Craig Haner: Working in NOLA, I have seen trouble with determining the condition of, say, a road before the disaster. This presented troubles with how much FEMA would, or what percentage, cover. And would it be best to restore not just using the 51% rule for PA? Any proposed solutions up and coming?
Mike Martinet: Roads are special. Most of the streets in the communities that I travel in would not be eligible for FEMA reimbursement in my opinion, because they are not currently well maintained. FEMA's position generally is we will help you get back to where you were before the disaster but we won't fix the problems that existed before the disaster that you weren't taking care of. This is their general approach. It can vary from situation to situation
Amy Sebring: Is pre-disaster documentation of condition of public facilities useful? e.g. photos etc.?
Mike Martinet: In my opinion, little else is more important. An agency must be able to document damage. That's tough to do after a significant event without proof of what things looked like before the event. The same way that an insurance adjuster isn't interested in just my word regarding what I lost in a fire. If I live in a 50,000 dollar home, he'll be suspicious if I'm claiming a 40,000 dollar bedroom set.
Riley Kyle: Related to the consistency issue, the Public Assistance Officers from each state meet at EMI each fall and the lack of consistency is always the number one issue.
Mike Martinet: I can understand this. Like everyone else, they have training problems when a major disaster happens. They suddenly have to hire lots of outside help. They can't possibly give these temps enough training. If they did, they would never get out into the field where they're needed. It's an imperfect system. Again, we have to know the system, because we can't trust them to be perfect.
Norma Houston: On debris contracts, what standard is FEMA currently using for measuring quantities - cubic yards or tonnage? It seems to change every disaster I've worked.
Mike Martinet: Well, that question gets my favorite answer - it depends. Who's doing the debris removal? What's their track record? How substantial is the monitoring? FEMA will always try to pay out the least amount of money. We need to know what is eligible.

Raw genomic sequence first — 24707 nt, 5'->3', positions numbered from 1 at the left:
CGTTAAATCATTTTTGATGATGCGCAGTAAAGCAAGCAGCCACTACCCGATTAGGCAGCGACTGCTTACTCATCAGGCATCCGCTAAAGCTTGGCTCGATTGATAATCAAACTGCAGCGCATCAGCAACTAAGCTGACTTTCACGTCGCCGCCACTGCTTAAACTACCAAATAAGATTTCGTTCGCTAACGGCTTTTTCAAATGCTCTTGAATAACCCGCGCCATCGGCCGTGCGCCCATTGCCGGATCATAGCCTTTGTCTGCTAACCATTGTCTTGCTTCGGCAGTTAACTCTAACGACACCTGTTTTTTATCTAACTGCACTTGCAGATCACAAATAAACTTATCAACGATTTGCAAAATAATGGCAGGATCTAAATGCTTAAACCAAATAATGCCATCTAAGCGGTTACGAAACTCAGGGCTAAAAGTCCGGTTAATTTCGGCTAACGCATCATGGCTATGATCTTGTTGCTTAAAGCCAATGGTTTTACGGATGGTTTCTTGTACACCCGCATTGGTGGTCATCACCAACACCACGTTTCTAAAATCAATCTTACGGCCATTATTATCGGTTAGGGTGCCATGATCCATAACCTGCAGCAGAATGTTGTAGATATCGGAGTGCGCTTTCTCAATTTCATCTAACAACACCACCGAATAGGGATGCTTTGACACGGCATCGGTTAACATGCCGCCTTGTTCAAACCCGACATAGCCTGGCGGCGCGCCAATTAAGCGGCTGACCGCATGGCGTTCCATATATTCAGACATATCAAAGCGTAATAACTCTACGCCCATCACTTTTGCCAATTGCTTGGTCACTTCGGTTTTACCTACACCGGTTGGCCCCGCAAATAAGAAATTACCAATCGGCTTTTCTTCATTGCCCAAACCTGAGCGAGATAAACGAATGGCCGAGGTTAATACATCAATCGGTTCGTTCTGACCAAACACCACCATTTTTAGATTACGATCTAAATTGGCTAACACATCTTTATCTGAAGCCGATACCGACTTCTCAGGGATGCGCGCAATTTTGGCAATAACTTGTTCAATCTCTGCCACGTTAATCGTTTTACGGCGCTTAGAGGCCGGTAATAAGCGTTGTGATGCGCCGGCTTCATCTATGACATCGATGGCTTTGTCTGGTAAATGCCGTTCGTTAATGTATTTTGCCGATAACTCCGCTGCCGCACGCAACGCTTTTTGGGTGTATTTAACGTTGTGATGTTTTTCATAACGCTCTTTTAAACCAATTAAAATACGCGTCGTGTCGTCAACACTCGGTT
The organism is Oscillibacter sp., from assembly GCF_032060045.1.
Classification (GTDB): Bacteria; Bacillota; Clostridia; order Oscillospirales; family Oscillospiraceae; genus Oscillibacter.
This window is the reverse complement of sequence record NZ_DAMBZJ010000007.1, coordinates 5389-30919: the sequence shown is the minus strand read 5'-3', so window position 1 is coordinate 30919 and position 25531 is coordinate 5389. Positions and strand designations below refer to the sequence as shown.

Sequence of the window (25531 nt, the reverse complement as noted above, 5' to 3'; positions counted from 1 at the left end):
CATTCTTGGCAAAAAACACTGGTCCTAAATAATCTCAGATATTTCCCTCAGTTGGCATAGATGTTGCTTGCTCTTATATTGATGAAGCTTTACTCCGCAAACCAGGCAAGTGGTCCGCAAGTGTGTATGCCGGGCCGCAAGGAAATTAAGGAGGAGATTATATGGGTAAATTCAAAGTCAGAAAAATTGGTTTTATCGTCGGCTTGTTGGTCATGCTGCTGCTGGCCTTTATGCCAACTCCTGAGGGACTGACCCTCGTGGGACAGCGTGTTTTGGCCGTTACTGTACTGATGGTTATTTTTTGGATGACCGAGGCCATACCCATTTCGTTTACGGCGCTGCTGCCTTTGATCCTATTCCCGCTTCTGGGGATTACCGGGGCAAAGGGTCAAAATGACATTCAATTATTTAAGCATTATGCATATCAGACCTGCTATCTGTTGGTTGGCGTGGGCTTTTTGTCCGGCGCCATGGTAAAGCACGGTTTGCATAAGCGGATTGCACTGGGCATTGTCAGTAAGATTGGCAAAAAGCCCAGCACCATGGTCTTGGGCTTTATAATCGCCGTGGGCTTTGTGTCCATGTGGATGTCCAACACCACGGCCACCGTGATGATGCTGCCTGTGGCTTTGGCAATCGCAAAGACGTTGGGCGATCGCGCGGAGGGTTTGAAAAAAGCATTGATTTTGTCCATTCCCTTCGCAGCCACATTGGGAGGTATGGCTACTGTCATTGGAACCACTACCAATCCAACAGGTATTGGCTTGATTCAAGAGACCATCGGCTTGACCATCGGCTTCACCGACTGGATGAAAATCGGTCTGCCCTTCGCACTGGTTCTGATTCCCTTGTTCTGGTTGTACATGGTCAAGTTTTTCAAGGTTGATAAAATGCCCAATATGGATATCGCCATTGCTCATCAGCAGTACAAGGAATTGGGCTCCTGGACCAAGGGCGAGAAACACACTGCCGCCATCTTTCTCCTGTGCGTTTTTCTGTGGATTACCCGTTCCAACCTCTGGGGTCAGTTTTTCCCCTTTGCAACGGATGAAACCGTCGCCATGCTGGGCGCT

Remember, Public Assistance is not an entitlement program and FEMA has enormous latitude in how they interpret the law. This is why we need to be so familiar. I suspect that many agencies would benefit from having a consultant who does this kind of work all the time be involved. They know the ropes.
Amy Sebring: Last question today. Mike, we are going to focus on the Stafford Act later this fall, but if there were just one thing you could change relating to the Public Assistance program, what would it be?
Mike Martinet: I think that all the changes in the Stafford Act won't mean much if local agencies don't know it better than they do now. The Stafford Act isnt going to become an entitlement program so we will always have to be on our toes.
Amy Sebring: That's all we have time for today. Thank you very much Mike for an excellent job and we appreciate your time and effort and sharing this information. I believe you had an email address for your project. Would you like to put that up?
Mike Martinet: email@example.com
Amy Sebring: Again, the formatted transcript will be available later today. If you are not on our mailing list and would like to get notices of future sessions and availability of transcripts, just go to our home page to Subscribe.
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Our next session will be August 27th when our topic will be First Responder Guide to the Media.
Thanks to everyone for participating today. We stand adjourned but before you go, please help me show our appreciation to Mike for an excellent job.